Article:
250.30 Grounding Separately Derived Alternating-Current Systems. In addition to complying with 250.30(A) for grounded systems, or as provided in 250.30(B) for ungrounded systems, separately derived systems shall comply with 250.20, 250.21, 250.22, and 250.26.IMO, no... but I see how it can be interpreted that way. The deciding factor is whether the building's water or structural electrode is available [see 250.30(A)(4) and Exception No. 1 thereto]. The NEC does not provide criteria for an available determination. It could mean 10' away, or 3 miles over a mountain top (just a bit exaggerated on that last one ).
I should add that the picture don't show a connection to water or structural electrodes... but that is where the SDS GES requirement starts. Aside from that, there is nothing specifically says the "remote" SDS must share the same GES as the building.
But it does not say it has to be the same GES. The way it is worded, it can be a completely separate GES, considering the SDS a separate structure.250.30 Grounding Separately Derived Alternating-Current Systems. In addition to complying with 250.30(A) for grounded systems, or as provided in 250.30(B) for ungrounded systems, separately derived systems shall comply with 250.20, 250.21, 250.22, and 250.26.
If the source is located outside the building or structure supplied, a system bonding jumper shall be installed at the grounding electrode connection in compliance with 250.30(C).
(C) Outdoor Source. If the source of the separately derived system is located outside the building or structure supplied, a grounding electrode connection shall be made at the source location to one or more grounding electrodes in compliance with 250.50. In addition, the installation shall comply with 250.30(A) for grounded systems or with 250.30(B) for ungrounded systems.
250.50 Grounding Electrode System. All grounding electrodes as described in 250.52(A)(1) through (A)(7) that are present at each building or structure served shall be bonded together to form the grounding electrode system. Where none of these grounding electrodes exist, one or more of the grounding electrodes specified in 250.52(A)(4) through (A)(8) shall be installed and used.
The answer would be yes it does need to be part of the Grounding Electrode System for the building supplied.
(4) Grounding Electrode. The grounding electrode shall
be as near as practicable to, and preferably in the same area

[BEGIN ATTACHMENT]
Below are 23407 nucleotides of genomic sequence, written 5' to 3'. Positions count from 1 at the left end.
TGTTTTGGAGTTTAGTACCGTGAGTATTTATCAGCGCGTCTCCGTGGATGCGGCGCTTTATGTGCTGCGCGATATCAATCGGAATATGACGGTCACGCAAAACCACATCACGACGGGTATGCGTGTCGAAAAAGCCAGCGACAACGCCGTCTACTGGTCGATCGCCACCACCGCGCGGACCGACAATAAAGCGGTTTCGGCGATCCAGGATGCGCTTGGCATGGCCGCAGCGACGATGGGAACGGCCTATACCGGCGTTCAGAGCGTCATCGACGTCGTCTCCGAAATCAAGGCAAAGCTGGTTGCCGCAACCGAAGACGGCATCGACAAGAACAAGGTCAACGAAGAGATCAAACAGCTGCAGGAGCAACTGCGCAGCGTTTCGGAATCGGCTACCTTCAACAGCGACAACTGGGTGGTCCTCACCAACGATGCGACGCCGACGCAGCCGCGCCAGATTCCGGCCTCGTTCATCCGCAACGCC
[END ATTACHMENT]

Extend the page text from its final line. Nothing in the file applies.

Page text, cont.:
as, the grounding electrode conductor connection to the
system. The grounding electrode shall be the nearest of one
of the following:
(1) Metal water pipe grounding electrode as specified in
(2) Structural metal grounding electrode as specified in
Exception No. 1: Any of the other electrodes identified in
250.52(A) shall be used if the electrodes specified by
250.30(A)(4) are not available.
Exception No. 2 to (1) and (2): If a separately derived
system originates in listed equipment suitable for use as
service equipment, the grounding electrode used for the
service or feeder equipment shall be permitted as the
grounding electrode for the separately derived system.
Informational Note No. 1: See 250.104(D) for bonding
requirements for interior metal water piping in the area
served by separately derived systems.
Informational Note No. 2: See 250.50 and 250.58 for requirements
for bonding all electrodes together if located at
the same building or structure.
What if the SDS is a high voltage source and the service is of low voltage and the ground of each is of low resistance? In such a case it may be desirable to bond them together.How would that be any different than a meter and disco on a pole in a yard feeding the structure. I have never seen anyone run the gec back to the disconnects on the building.
Well if this picture was made by the IAEI and is not enforceable how about any other picture that might be published?
I agree that pictures and verbiage found in the NEC are two different things and that only the verbiage can be enforced but we still find some that find pictures and try to enforce what they see in the picture. A very good example of this is what has been hashed out and rehashed out in this forum concerning this picture published by the IAEI in their magazine.
Either is nothing more than a picture and totally unenforceable. We must use the verbiage found in the NEC instead of looking at a bunch of pictures and saying this is how things are to be done.
I agree with you. Have to... it's Code.I still contend that all ground electrodes that are present at the building or structure served shall be bonded together as stated in 250.50 to create the Grounding Electrode System.
The connection to the grounding electrode at the building would not make a real change in the voltage to earth under fault conditions, except for a very small area very close to the building grounding electrode. Everything else at the building will be energized with a voltage that is equal to the voltage drop of the fault return path between the power source and the main or system bonding jumper. This is true anytime there is a fault, SDS or not. Everything connected to the electrical grounding system will have this elevated voltage until the fault is cleared, but the earth and metallic objects with a path to earth will remain at "earth" potential....
Suppose there is a ground fault in the building while the SDS is on. Most of the fault current would return to the SDS via EGC/ neutral of the SDS. But some of the fault current would return via service connection GEC, ground and GEC of the SDS. So there would be neutral to ground voltage at service equipment enclosure as well as at the SDS metallic enclosure for the duration of time, the protective device operates to clear the ground fault. This voltage can be hazardous. But this voltage can be made negligible by bonding the ground rods of the two sources as shown in the OP.